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Lawmakers End Permanent Alimony in New Jersey

Alimony

There are many different types of alimony that may be awarded in a divorce in New Jersey. In the past when a family court judge was asked to award alimony, the judge would first make an initial determination whether an award of Permanent alimony was warranted. If not, then the judge would move on to consider other temporary types of alimony, such as Limited Duration, Rehabilitation or Reimbursement.

That process changed last year, when the legislature passed Assembly Bill 845. This new law, passed by the legislature on July 30th and signed into law by the Governor on September 10th, significantly changed the ability of the family court judge to order alimony on a permanent basis.

Length of Alimony Limited to Duration of Marriage

Under the terms of the new law, what was once called Permanent Alimony is now referred to as Open Durational Alimony. This type of alimony is now limited to the length of the marriage if the marriage lasted less than 20 years (e.g. if the marriage lasted seven years, a “permanent” alimony award can only last seven years).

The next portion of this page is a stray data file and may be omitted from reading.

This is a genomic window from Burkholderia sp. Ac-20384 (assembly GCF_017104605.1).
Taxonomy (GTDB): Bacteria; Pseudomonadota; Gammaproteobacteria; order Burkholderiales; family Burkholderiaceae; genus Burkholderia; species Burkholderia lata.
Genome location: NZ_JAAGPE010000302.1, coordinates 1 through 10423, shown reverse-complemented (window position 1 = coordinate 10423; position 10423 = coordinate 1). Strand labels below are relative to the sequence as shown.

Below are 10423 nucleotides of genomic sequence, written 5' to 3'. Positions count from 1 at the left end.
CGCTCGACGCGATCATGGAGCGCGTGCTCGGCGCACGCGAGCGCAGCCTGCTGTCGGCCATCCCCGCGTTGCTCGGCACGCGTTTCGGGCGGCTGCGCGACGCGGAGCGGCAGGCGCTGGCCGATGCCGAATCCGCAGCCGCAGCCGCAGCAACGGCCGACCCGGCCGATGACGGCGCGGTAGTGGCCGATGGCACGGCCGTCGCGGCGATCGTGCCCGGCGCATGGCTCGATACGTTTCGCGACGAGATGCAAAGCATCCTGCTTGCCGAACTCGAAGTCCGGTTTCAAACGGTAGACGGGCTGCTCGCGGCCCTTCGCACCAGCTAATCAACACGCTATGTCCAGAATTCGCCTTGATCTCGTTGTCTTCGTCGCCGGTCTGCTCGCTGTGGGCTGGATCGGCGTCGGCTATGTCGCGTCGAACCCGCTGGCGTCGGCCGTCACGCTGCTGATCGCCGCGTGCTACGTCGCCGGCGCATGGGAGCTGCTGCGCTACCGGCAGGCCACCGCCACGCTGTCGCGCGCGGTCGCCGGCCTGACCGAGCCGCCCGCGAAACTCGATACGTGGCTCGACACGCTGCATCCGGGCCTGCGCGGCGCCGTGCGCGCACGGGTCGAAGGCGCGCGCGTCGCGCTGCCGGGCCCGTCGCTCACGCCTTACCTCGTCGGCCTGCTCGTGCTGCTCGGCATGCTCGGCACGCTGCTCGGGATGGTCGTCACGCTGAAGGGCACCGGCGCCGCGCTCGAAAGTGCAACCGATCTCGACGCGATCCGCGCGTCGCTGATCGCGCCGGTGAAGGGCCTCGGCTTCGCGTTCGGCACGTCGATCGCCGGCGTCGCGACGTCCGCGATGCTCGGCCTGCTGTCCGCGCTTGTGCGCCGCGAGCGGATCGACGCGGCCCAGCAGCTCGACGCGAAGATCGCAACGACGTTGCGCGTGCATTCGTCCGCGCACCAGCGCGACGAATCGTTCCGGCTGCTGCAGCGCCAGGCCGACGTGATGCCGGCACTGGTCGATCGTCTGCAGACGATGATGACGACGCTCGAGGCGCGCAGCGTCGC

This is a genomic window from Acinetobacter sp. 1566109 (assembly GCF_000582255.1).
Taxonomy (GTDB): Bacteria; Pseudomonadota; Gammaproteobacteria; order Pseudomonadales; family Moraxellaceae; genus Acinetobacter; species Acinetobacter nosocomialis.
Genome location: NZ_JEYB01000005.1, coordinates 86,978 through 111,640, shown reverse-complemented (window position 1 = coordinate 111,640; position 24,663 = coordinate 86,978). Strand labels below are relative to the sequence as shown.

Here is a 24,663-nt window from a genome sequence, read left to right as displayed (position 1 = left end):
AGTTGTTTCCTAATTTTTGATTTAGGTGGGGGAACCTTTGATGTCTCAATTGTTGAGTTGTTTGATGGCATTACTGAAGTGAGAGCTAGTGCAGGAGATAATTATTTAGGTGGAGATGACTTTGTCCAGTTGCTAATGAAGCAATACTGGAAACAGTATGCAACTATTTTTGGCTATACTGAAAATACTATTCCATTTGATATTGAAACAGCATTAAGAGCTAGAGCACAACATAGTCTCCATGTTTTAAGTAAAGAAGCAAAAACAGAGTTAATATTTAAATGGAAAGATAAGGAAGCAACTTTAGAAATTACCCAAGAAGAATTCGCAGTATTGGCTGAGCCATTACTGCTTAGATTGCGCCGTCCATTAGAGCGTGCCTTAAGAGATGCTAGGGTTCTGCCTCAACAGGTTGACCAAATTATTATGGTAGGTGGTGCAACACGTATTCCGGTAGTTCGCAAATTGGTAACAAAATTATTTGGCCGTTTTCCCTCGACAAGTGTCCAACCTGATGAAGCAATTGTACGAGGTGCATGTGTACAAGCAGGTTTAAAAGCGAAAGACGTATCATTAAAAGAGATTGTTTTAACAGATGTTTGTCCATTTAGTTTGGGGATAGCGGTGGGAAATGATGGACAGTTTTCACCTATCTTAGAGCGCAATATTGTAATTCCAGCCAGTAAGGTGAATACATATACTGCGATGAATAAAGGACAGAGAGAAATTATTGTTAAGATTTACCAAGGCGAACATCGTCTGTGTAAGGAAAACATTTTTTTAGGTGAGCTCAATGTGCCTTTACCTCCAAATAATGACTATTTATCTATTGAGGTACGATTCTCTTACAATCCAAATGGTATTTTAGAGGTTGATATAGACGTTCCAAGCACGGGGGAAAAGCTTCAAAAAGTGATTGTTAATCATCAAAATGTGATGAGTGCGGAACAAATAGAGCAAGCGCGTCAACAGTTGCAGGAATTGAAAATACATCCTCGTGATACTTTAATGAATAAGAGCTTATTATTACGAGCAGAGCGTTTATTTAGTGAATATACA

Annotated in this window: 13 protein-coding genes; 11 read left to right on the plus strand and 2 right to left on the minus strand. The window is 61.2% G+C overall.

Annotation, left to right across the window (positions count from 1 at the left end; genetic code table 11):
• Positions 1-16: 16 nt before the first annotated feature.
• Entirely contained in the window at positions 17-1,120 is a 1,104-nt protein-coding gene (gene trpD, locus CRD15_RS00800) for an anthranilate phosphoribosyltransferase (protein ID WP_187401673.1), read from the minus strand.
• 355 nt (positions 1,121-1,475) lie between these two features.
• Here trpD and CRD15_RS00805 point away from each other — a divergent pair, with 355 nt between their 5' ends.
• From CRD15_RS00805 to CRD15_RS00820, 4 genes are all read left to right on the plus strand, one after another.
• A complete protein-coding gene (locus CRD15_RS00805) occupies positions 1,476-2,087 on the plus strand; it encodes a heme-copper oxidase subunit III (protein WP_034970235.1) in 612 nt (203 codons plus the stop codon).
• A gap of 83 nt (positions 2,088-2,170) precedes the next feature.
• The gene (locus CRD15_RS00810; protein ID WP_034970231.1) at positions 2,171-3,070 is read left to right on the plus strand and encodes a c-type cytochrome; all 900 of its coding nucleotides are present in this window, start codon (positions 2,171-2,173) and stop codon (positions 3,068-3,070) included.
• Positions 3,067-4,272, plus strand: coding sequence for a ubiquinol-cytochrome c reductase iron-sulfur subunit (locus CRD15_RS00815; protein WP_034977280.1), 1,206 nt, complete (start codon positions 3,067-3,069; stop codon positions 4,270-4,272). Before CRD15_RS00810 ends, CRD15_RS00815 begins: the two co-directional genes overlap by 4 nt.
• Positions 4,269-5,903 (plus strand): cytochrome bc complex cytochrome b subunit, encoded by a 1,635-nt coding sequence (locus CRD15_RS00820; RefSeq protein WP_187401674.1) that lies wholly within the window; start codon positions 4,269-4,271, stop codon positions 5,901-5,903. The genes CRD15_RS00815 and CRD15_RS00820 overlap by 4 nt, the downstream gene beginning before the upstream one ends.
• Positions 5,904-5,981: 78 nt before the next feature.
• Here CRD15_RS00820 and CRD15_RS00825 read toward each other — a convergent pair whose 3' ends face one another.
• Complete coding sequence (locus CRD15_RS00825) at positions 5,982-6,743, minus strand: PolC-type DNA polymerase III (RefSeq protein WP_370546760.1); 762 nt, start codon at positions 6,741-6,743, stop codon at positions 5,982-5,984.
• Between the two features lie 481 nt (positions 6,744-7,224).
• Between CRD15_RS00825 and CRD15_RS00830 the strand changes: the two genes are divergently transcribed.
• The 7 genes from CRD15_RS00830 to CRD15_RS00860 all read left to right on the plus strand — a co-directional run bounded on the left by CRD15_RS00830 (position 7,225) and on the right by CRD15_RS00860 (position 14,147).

In addition to limiting the length of an alimony award, the new law also provides that alimony can be terminated when the payor reaches full retirement age and retires. Alimony can also be terminated or modified if the payor becomes unemployed for a period of 90 days or more, assuming of course that the unemployment is involuntary.

Besides the cases of retirement and unemployment, alimony can also be modified or ended based on other changed circumstances, such as an increase or decrease in the income of either the paying or receiving party, or if the party receiving alimony starts living with another person.

Legal Representation is Needed to Seek or Challenge Alimony

In any divorce, there are over a dozen factors for the judge to consider in determining whether to make an award of alimony, which type of alimony to award, how much to award and for how long. Although the judge is required to consider a number of statutory factors, the judge actually has a lot of discretion in making the final decision. Strong, knowledgeable and effective legal representation is essential to persuading the judge which way to rule on an alimony matter.

If you are seeking or challenging a post-divorce change in alimony or other modification in New Jersey family court, contact the Law Offices of John B. D’Alessandro in Union to speak with an attorney.

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